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September 2013

4 Things You Thought You Knew about Social Inclusion

Few concepts are as abstract as “social inclusion”. No wonder it generates questions, confusion and even some misunderstandings among practitioners.

Since social inclusion is a pillar of sustainability and part of new World Bank Goals of reducing poverty and promoting shared prosperity, the term has come into even greater usage. But what is it? We define social inclusion as the process of improving the terms for individuals and groups to take part in society. People take part in society through markets (e.g. labor, or credit), services (access to health, education), and spaces (e.g. political, physical).

Based on the background work conducted by the Social Inclusion team from Social Development for an upcoming report Inclusion Matters: The Foundation for Shared Prosperity, below are four of the most common misconceptions about social inclusion and exclusion.

Fiscal Strains in the Years Ahead

Augusto Lopez-Claros's picture

The world’s population by 2030 is projected to be 8.1 billion, 2 billion more than in 2000. A full 95 percent of the increase over this 30 year period will take place in the developing world, nearly all of it concentrated in urban areas. There is a relentless process of urbanization under way all over the world which, for instance, has transformed China’s landscape and has contributed to that country’s rapid pace of economic growth. Whereas in 1980 less than 20 percent of China’s total population of close to 1 billion was living in urban areas, by 2000 this share had risen to 33 percent. The urban population during this period expanded from about 190 million to over 420 million, and is projected to reach 1 billion by 2030. Well before 2030 China will have several megacities, with the population of Shanghai likely to exceed 25 million.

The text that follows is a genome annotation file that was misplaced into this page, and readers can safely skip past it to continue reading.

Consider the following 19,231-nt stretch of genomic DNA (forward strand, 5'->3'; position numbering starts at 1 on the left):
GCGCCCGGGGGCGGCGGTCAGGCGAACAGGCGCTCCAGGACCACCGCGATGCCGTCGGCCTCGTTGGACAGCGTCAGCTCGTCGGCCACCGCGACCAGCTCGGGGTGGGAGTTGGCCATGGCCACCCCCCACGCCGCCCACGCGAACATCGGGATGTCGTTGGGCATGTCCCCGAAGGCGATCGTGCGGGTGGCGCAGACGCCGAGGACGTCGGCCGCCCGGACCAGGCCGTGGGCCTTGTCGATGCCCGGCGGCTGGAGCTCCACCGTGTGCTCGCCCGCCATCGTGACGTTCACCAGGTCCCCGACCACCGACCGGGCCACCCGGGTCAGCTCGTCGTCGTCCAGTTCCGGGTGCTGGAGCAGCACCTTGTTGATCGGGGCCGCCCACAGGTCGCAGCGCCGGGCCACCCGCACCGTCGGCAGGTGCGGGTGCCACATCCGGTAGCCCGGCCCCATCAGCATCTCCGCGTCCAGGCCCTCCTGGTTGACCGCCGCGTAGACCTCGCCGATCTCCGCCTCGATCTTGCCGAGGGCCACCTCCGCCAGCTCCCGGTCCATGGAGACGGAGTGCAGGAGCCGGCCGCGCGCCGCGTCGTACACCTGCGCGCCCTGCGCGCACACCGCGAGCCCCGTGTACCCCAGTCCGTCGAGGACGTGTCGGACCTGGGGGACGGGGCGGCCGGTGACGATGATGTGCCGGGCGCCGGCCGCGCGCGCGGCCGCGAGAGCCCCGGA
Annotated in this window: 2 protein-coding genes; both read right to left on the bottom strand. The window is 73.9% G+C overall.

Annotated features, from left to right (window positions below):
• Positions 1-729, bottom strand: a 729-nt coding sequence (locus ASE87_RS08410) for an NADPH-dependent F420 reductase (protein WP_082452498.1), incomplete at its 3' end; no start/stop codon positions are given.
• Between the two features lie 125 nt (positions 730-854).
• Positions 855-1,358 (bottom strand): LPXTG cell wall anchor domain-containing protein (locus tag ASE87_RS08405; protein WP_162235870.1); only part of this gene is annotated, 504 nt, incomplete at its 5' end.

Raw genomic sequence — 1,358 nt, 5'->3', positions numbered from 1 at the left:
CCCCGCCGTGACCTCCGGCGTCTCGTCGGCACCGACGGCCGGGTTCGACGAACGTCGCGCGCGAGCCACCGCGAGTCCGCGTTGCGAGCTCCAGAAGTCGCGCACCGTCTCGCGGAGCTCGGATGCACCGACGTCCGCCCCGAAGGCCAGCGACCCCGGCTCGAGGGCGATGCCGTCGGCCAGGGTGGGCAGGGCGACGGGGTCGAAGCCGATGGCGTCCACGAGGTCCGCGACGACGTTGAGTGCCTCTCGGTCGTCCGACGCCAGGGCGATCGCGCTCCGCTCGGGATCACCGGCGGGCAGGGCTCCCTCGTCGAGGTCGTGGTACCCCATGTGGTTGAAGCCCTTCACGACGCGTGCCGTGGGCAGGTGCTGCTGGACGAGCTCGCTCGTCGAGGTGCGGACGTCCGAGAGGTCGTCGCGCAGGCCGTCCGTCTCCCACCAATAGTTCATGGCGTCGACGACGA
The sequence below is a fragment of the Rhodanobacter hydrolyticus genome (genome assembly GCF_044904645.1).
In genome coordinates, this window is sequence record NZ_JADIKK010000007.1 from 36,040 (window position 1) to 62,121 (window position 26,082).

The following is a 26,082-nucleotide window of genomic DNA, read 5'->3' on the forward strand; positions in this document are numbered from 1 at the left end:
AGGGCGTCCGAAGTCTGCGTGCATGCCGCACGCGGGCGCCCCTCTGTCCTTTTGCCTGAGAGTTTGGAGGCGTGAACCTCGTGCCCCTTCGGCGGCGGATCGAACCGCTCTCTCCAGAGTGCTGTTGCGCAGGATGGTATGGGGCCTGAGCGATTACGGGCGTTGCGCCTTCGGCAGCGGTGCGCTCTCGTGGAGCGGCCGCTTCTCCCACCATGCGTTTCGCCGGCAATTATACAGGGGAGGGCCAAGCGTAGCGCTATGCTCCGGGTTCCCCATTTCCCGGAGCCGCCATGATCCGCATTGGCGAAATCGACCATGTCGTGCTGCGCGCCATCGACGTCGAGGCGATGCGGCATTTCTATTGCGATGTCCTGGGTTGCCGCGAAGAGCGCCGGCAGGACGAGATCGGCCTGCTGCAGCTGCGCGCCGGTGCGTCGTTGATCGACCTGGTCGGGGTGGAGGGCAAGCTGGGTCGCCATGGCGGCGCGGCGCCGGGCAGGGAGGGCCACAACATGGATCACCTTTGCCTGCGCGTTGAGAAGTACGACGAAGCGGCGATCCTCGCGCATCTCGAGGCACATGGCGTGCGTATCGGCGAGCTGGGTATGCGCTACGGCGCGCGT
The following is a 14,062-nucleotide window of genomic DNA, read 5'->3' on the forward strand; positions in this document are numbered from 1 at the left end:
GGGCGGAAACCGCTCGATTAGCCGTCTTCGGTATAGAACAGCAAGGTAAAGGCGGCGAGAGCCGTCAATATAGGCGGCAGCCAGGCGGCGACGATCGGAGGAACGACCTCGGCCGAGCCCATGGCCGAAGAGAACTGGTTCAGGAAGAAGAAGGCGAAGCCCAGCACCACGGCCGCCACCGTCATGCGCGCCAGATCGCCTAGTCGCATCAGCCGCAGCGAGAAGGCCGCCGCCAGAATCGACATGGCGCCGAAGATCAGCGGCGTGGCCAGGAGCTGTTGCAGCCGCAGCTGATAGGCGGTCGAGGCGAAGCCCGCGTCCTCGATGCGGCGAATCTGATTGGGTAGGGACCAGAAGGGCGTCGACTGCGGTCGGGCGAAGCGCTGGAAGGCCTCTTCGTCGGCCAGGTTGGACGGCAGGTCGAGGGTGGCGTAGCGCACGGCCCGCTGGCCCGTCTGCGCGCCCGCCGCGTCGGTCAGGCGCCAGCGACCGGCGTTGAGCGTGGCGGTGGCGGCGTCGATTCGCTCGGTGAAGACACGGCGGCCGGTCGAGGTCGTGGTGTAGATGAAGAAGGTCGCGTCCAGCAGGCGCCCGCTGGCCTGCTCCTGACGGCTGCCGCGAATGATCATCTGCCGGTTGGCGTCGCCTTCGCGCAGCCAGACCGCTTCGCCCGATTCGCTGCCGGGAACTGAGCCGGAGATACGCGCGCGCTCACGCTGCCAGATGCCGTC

The Hai river and surrounding park and high-rise buildings

Untangling the Syrian Refugee Crisis with Open Data

Leila Rafei's picture

Refugees, asylum seekers, migrants and the internally displaced. For Syrians and journalists, these are the buzzwords of the moment, but I’ve been curious: are there data that can help to understand the issue better? Since I work in the department in the World Bank responsible for leading the Open Data Initiative, I thought I’d see whether there are open data resources that can help with that.